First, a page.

понедельник, 14 апреля 2008 г.

WPF command & CAB command - run into one another

My previous post was dedicated to the set of classes that constitutes my DM-V-VM pattern implementation being an extension to the smart client software factory (SCSF - CAB based factory) & Kent Boogaart's SCSFContrib (WPF CAB extensions project).

An interesting point was ActionViewModel class that contains and binds all view's commands. But there is another implementation of command pattern in CAB. Which of them a smart programmer should use? What are the pros and cons of each variant?

In CAB's command implementation you have access to an IoС-container and a whole lot of CAB's infrastructure (local services, resources, views). At the same time WPF command is tightly integrated in UI engine, and UI control is the WPF engine's problem. Is there a way to gain united advantages?

The answer is yes and it follows below.

Honestly speaking there is an implementation of merged CAB and WPF commands in Kent Boogaart's SCSFContrib project (WPF integration in CAB). It is a WrappedCabCommand, but I see a huge disadvantage in this implementation - it lacks ability to pass a parameter to a command. I solved this problem by extending Kent's approach.

My main enhancement to WrappedCabCommand is the use of CAB's local service IActionCatalogService as main command executor and state controller. Here you can find a good description of this SCSF part. This service links named actions with methods, marked with [Action(ActionName)] attribute,

registrers conditions - a code that controls action state (whether it can be executed or not),

and allows executing named action (invokes a pipe of subscribed methods).

Method marked with [Action(ActionName)] attribute should be public and match an ActionDelegate delegate signature. Subscribing process is controlled by ActionStrategy from SCSF, that is plugged into the ObjectBuilder strategy chain.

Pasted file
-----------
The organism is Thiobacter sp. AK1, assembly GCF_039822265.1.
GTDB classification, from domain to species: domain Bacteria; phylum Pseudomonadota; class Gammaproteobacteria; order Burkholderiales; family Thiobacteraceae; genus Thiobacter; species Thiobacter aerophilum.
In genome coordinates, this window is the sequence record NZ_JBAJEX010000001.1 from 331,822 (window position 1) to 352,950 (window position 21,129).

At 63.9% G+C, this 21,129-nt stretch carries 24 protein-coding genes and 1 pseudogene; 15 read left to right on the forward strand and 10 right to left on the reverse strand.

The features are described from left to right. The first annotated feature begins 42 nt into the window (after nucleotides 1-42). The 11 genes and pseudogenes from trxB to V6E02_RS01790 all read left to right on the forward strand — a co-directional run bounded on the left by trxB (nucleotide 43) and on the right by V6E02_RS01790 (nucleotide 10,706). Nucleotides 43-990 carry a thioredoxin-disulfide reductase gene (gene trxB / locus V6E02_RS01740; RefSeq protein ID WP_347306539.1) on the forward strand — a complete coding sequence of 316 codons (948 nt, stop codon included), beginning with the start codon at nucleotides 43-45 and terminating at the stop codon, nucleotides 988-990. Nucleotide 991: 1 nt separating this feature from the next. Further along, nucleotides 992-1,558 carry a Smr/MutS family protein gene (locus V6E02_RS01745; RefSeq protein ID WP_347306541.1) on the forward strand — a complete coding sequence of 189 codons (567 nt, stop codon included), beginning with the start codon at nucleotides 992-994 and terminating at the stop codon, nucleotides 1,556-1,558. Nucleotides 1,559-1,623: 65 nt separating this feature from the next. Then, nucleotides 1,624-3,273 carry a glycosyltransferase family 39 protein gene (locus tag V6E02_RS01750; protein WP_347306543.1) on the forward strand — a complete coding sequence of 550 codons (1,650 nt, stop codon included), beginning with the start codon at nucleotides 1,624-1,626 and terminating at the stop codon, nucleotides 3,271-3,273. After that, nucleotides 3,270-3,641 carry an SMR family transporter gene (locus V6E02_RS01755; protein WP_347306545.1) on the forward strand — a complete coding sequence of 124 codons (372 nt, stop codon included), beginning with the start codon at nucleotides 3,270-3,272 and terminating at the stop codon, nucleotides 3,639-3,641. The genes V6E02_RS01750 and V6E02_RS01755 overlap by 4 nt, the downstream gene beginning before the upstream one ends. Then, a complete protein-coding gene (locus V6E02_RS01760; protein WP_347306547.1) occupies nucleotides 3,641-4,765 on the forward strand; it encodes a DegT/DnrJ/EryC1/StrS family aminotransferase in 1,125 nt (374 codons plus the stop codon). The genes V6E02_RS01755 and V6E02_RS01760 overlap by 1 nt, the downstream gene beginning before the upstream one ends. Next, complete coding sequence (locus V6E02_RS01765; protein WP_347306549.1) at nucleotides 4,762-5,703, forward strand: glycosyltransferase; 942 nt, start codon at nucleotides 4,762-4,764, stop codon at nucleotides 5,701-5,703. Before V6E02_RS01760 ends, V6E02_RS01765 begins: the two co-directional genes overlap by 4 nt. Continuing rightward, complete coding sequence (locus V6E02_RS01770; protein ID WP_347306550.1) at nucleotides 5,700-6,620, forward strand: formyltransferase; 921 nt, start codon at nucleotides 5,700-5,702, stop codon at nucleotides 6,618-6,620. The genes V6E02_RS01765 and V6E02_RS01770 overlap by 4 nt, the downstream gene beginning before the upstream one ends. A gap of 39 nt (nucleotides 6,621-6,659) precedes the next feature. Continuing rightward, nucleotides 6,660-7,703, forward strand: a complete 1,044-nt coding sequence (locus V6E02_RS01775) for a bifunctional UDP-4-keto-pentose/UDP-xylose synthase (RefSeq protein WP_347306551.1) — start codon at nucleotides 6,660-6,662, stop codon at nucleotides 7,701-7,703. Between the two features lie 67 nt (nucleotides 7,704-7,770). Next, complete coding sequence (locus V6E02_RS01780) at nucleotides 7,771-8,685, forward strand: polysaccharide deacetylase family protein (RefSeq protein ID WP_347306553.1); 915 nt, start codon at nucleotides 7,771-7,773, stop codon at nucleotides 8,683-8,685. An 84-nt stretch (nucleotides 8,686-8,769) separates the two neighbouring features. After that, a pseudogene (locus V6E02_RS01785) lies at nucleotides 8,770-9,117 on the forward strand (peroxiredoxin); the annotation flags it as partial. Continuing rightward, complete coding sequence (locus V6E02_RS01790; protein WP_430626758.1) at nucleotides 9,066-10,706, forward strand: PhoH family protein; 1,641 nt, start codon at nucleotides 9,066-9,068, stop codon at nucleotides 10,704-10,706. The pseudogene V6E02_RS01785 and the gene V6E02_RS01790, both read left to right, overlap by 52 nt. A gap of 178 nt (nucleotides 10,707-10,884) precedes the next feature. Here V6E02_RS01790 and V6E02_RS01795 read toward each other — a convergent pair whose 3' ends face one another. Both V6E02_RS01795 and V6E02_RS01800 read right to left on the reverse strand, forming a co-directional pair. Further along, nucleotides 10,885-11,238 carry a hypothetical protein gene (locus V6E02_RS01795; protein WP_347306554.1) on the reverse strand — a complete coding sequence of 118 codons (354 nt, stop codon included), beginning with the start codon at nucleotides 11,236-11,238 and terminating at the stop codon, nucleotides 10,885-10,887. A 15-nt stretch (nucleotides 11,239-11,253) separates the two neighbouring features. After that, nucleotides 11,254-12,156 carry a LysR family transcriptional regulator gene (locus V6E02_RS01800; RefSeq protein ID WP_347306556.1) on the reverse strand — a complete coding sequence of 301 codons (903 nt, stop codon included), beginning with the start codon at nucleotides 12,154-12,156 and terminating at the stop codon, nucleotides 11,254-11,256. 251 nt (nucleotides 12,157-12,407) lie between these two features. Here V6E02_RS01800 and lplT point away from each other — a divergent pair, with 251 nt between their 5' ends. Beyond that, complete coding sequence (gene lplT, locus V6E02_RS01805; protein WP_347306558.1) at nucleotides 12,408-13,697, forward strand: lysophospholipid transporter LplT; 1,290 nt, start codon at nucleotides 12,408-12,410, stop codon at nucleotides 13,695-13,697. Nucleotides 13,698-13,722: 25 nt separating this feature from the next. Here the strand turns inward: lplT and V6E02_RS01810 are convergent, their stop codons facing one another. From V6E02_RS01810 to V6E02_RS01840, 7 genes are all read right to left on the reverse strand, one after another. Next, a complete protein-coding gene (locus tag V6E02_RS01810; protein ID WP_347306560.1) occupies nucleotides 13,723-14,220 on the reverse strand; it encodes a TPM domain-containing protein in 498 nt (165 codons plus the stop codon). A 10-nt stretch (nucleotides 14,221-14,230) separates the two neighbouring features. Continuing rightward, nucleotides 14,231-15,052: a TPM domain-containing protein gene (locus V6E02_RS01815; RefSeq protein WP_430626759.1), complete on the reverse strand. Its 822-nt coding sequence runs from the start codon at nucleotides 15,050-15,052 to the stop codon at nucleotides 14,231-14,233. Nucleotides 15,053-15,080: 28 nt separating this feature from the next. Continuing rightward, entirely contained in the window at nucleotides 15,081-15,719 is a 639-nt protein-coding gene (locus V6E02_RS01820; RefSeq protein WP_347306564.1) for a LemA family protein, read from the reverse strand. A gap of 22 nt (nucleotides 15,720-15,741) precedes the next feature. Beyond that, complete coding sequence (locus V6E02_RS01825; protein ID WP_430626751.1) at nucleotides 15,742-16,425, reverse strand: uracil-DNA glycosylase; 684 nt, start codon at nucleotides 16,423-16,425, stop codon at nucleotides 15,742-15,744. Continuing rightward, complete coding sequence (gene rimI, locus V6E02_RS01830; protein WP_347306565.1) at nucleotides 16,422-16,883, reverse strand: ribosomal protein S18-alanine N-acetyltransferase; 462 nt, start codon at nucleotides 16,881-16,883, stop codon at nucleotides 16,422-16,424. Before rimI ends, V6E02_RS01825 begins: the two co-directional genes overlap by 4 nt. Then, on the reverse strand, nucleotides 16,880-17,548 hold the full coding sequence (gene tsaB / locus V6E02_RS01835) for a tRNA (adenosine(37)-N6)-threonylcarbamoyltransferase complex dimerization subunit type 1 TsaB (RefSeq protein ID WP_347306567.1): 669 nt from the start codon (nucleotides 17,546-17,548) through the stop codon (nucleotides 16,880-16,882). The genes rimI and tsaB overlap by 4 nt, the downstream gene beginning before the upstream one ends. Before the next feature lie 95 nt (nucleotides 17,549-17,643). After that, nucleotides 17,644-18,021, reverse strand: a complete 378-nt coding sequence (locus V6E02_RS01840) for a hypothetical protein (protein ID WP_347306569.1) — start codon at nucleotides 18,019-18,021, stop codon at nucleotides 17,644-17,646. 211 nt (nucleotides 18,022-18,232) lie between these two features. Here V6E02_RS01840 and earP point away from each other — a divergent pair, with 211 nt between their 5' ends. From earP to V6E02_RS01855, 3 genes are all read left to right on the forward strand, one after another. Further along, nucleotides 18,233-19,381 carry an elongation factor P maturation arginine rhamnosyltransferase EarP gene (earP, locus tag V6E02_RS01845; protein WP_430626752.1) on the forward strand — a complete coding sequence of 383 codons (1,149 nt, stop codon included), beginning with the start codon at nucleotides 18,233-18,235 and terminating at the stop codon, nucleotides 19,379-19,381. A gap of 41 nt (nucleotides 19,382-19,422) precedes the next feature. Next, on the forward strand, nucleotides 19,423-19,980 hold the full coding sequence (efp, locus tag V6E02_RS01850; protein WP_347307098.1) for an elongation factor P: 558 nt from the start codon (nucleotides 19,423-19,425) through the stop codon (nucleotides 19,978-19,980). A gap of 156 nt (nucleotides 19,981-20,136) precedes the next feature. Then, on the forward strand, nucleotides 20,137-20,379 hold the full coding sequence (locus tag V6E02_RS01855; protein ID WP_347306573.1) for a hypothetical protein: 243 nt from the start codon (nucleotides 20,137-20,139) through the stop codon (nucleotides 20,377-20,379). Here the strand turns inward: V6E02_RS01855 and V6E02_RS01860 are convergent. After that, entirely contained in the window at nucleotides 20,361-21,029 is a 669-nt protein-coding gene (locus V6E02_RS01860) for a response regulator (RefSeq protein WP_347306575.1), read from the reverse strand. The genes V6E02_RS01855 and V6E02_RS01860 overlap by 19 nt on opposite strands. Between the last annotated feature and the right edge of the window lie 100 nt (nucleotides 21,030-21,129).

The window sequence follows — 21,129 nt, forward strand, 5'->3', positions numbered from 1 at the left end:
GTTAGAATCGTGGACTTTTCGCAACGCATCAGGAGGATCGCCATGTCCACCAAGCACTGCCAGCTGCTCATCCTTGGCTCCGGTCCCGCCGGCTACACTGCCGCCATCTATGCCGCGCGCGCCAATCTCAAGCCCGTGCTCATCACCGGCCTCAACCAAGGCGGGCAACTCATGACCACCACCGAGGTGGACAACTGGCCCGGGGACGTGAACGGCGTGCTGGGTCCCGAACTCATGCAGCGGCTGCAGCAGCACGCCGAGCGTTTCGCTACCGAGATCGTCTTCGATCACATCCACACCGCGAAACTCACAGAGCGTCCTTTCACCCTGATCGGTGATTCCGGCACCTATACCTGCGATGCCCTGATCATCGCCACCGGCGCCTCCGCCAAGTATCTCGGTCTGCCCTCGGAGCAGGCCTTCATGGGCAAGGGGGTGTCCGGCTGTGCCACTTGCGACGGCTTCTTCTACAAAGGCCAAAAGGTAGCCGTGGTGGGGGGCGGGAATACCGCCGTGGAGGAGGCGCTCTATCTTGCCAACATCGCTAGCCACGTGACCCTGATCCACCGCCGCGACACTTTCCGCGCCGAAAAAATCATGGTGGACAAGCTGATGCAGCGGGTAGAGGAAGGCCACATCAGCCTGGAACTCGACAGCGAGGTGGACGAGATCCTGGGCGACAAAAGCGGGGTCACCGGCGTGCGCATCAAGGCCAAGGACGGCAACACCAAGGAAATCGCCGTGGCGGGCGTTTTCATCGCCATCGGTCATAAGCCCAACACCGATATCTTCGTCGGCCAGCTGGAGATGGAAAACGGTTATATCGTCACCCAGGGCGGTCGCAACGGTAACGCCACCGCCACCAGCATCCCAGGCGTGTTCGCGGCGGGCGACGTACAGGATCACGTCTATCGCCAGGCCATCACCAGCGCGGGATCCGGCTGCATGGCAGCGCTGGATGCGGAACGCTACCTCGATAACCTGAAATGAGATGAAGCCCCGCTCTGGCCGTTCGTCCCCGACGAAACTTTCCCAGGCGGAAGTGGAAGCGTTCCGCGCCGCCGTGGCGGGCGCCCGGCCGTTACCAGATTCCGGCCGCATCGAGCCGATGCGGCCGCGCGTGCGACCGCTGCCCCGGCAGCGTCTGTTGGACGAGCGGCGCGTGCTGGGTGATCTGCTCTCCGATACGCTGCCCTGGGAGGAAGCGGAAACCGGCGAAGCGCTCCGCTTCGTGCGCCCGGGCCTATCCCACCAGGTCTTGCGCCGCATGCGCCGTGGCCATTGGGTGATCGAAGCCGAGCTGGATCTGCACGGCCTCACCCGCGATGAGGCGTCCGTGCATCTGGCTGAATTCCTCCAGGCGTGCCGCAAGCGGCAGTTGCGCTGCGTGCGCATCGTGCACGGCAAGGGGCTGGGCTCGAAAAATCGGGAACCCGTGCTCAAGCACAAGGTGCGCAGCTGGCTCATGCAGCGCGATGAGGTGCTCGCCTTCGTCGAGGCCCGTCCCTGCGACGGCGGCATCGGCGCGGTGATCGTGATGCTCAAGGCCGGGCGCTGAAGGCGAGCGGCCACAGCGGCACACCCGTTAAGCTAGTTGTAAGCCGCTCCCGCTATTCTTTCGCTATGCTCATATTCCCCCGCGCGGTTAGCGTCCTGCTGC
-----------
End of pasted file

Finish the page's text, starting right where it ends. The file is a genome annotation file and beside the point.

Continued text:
Action conditions are classes that implement IActionCondition interface. Their respective method is automatically invoked by IActionCatalogService before executing, or it could be invoked externally by a client code through the same IActionCatalogService service. The service builds an action pipeline, and results an integral decision of all IActionCondition classes registered for concrete action.

СAB Command.

Commands in CAB are a collection of Command objects stored in WorkItem and indexed by unique string identifier. CAB itself works with commands by means of CommandAdapter class, controling subscribers, command invokers etc. Commands are created by a CommandStrategy that is plugged in the ObjectBuilder strategies chain. Command is created when the strategy meets in created object public methods marked with [CommandHandler(CommandName)] attribute and matching the EventHandler delegate signature. CommandAdapter keeps internal invokers and subscribers tables for the named commands. And when it catches the specified event in invoker, WorkItem invokes all methods subscribed by means of [CommandHandler(CommandName)] attribute.